Narco-politics soiling democratic ethos

THE spurt in drug smuggling, frequent recovery of huge quantities of narcotic drugs and arrest of peddlers in the state all sum up seriousness of the drug menace to the society. Deepening the problem of drug smuggling and its potential of ruining the youngsters is the arrest of Chandel Autonomous District Council chairman Lhukhosei Zou for indulging in the trade. While seizure of huge quantities of heroin, brown sugar and other psychotropic drugs at regular intervals from different parts of the state indicates that substance abuse remains a serious issue, involvement of a people’s representative like Lhukhosei could be construed as confirmation about close correlation between politics and drug money. Election rules impose caps on campaign spending, and candidates are required to submit sworn statements of their campaign donations and expenditures. Such statements, however, are rarely verified with the right earnest and effectiveness, thus reducing the poll campaign finance regulation in Manipur to simply a big joke. Seasoned as well as rookie politicians are certain to read the situation clearly and know that they can consequently hit two birds with one stone: launder dirty money and win political power. Moreover, people having political ambition seem to hold the belief that if others who are bereft of the cleanest personal records can use crime proceeds to enter politics then why should one also not gamble to check the pulse of the public, spend the drug minted money lavishly and if possible get elected to represent them. This is a situation which won’t be remedied merely by executing drug dealers. If government wants the war on drugs to succeed, then the person leading the pack of law-makers must lean on trustworthy and committed allies to pass laws to weed out dirty money from financing election, and then see to it that the laws are strictly enforced.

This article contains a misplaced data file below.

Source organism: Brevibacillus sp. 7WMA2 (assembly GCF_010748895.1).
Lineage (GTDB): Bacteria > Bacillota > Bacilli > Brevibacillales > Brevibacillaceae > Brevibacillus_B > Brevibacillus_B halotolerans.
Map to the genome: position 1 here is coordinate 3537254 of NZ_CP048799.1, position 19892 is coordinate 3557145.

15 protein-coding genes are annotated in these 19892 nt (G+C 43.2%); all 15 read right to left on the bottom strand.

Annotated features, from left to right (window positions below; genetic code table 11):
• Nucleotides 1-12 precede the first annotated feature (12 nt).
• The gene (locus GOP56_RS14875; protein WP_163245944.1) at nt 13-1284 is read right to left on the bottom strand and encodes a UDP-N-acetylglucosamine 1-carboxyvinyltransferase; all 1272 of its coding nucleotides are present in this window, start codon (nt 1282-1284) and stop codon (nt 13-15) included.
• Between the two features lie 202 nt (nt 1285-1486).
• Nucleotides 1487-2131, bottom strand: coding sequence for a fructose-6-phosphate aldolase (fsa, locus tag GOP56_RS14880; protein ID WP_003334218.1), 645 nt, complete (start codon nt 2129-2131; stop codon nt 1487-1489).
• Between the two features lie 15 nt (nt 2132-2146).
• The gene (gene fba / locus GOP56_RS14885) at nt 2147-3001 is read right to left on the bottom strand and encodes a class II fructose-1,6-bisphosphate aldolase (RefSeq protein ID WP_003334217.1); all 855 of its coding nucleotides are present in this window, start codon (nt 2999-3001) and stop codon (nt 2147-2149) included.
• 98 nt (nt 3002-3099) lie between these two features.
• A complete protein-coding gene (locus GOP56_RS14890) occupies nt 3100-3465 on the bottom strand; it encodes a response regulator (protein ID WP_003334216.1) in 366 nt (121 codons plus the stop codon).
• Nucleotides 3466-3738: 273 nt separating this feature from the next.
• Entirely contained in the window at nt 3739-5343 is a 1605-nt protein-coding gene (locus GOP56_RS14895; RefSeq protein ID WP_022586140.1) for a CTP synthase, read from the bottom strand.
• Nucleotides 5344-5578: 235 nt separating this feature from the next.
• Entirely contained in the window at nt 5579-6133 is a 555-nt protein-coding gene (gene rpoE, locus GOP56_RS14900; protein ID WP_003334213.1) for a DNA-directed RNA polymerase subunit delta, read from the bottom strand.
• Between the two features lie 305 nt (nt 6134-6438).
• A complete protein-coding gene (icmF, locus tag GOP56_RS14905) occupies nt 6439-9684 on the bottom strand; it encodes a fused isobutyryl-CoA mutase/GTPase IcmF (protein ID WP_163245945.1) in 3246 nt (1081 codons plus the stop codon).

It’s an open secret that narco-politics is deeply rooted in the state, where elections are not necessarily won on the basis of political virtuosity and righteousness of the candidates concerned but depends primarily on how much he/she can spent in the democratic exercise. For instance, elections gaining notoriety as mainly a gamble amongst the wealthy individuals testify that votes could be purchased. Narco-politics is something that needs to be tackled mercilessly because illegal drugs and politics is a very serious and dangerous matter and involves huge amount of money. Equally worrisome is the possibility that even if authorities are aware about money from illegal drugs used to finance the campaign of some politicians they have no reliable data to back up these charges and drag the guilty to the court. Such a situation also exposes the fact that the drug dealers are better equipped than the government agencies, making it more difficult for them to run after these criminals. Even if politicians are crafty enough not to get directly involved in illicit drug trade, possibility of the drug money being funnelled to fund their election campaigns with the promise that after winning the legislators will ensure protection of the donors cannot be ruled out, especially in the backdrop of frequent incidences of seizure of large consignment of drugs in the state. As in typical deals involving dirty money, no receipts are issued and no signatures or even thumb marks are required, thereby making the enforcement agencies hard to trace or detect drug money in election. In view of the then Congress government mooting to introduce a Bill to forfeit the properties of drug offenders and their immediate relatives, it would do no harm in case the incumbent BJP-led regime follow suit and put in place an effective mechanism to cleanse politics of the taint of crime.


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